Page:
On appeal from Superior Court, Chancery Division, Cape May County.
Michels, Kole and Ard. The opinion of the court was delivered by Kole, J.A.D.
On March 20, 1979 plaintiff filed a verified complaint in which he alleged that his neighbors, defendants Lees, were building a house on their land, adjacent to that of plaintiff, in violation of a covenant in the deed to defendants requiring a setback of 25 feet "from the 14th Street property line." In essence, plaintiff alleged that the common grantor of plaintiff and defendants, Loutom Enterprises, Inc. (Loutom), had placed the covenant in defendants' deed in order to protect plaintiff's view of the ocean and thus the covenant was enforceable by plaintiff.*fn1 Pending trial, on March 20, 1979 a temporary restraint, and on May 9, 1979 a preliminary injunction, were issued against defendants' performing any further work on their property within 25 feet of the front property line.
After a nonjury trial the judge ruled, in a letter opinion, that the covenant in defendants' deed could not be enforced by plaintiff and that a subsequent quitclaim deed from the common grantor Loutom to defendants purporting to extinguish or remove the covenant was valid. An accordant judgment was entered in May 1980. After plaintiff moved for amended findings of fact and conclusions of law or a new trial, the judge issued another letter opinion. In that opinion he stated that he had earlier erroneously given defendants the benefit of the statute of frauds despite their failure to plead this defense, but that nonetheless he had reached the correct ultimate conclusion. An order was entered denying plaintiff's motion and reaffirming the earlier judgment. This appeal followed.
It is necessary to discuss the proofs upon which the judge predicated his findings and determination adverse to plaintiff.
Plaintiff and defendants own contiguous properties on 14th Street in Avalon. Defendants' property is between that of
plaintiff and the ocean. Both plaintiff and defendants purchased their property from Loutom.
Plaintiff testified that before purchasing his land, which already had a house on it, he asked John Dunne, the president of Loutom, about the possibility that construction on the adjoining vacant lot might obstruct his view of the ocean. However, Dunne assured him that there would be a setback of 25 feet since Dunne owned the lot and was going to build for any purchaser thereof. Plaintiff's purchase contract was dated July 9, 1978.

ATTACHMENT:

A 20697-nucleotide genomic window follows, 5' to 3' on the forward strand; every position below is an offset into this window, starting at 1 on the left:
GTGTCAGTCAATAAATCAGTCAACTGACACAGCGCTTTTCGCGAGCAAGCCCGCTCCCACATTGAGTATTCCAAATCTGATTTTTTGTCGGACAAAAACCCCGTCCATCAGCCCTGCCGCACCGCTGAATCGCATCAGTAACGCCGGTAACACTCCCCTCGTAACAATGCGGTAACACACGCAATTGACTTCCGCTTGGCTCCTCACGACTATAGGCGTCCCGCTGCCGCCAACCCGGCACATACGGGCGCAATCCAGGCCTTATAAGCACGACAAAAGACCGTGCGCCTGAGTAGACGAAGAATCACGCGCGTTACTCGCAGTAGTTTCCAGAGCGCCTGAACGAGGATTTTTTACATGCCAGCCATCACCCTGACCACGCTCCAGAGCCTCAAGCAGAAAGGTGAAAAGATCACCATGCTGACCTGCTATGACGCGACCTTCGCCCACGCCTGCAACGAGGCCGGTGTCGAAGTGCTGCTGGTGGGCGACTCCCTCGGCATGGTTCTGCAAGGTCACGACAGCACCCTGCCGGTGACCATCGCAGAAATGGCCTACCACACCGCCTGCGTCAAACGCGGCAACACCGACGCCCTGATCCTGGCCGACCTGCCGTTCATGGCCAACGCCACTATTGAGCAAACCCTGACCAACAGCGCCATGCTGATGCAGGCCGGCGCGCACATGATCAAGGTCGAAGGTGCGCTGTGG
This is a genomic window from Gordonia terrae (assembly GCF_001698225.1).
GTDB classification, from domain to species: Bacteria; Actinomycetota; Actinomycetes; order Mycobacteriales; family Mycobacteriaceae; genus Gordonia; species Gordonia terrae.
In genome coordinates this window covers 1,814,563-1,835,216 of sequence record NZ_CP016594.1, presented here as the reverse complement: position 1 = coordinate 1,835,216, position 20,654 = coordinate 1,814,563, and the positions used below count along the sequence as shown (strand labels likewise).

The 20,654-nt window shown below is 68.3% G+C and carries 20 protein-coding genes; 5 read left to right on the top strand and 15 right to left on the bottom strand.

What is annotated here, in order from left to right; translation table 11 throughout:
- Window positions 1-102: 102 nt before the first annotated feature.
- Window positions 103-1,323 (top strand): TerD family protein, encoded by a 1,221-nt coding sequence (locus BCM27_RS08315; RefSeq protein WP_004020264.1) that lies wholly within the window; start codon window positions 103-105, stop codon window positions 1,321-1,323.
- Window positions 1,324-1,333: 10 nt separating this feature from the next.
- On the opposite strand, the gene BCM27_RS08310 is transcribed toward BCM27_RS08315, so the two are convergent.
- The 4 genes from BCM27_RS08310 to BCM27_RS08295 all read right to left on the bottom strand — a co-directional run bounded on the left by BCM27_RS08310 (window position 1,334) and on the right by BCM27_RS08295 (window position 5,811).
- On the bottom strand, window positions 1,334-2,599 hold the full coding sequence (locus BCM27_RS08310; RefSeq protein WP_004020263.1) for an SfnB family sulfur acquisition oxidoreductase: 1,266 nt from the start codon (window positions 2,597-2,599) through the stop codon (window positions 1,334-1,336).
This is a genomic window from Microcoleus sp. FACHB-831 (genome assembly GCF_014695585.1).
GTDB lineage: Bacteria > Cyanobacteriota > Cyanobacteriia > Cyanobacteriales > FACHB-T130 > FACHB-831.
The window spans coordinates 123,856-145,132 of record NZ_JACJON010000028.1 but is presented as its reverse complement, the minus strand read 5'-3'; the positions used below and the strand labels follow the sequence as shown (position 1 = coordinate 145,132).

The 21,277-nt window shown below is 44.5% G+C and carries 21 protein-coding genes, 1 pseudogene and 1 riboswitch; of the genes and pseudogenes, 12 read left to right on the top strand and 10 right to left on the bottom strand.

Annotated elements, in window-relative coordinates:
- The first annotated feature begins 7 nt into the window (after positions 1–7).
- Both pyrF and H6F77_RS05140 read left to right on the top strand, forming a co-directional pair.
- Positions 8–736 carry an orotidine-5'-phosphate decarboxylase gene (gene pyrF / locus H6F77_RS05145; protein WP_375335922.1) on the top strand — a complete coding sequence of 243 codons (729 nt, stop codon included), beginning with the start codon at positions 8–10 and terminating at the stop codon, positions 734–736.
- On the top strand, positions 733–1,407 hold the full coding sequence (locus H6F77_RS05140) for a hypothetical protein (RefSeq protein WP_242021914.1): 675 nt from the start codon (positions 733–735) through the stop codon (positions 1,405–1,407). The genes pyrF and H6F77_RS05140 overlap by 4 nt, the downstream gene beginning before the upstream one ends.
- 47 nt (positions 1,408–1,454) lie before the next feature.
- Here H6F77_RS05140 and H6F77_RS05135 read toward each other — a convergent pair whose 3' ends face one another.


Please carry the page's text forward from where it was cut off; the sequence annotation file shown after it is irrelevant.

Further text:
Plaintiff closed title on his property on July 29, 1978. The purchase price was $150,000. According to plaintiff, on the morning of the closing he called Dunne and asked for a letter substantiating the agreement to impose a setback of 25 feet on development of the adjoining property. Dunne agreed. However, although at the closing he did not have a letter, he informed plaintiff not to "worry about it, it will be in the deed."
Dunne did not testify at trial, but his deposition was received into evidence and portions were read into the record. He stated that he had informed plaintiff that
But an unsworn statement signed by Dunne and accepted in evidence stated that during the course of sale negotiations with plaintiff, reference was made to the imposition of a restriction on the adjacent property (Lot 16) providing that the house to be built on Lot 16 was to be set back 25 feet from the 14th Street property line.
On July 16, 1978 defendants entered into a contract to purchase Lot 16, the adjoining lot, from Loutom for $75,000. The contract did not provide for a setback requirement. Defendant James Lees testified that prior to the closing of title under his contract he never had any discussion with Dunne or with plaintiff about any setback requirement. The closing of title on
defendants' property took place on August 19, 1978. The deed provided that Loutom would be the contractor on the house to be ...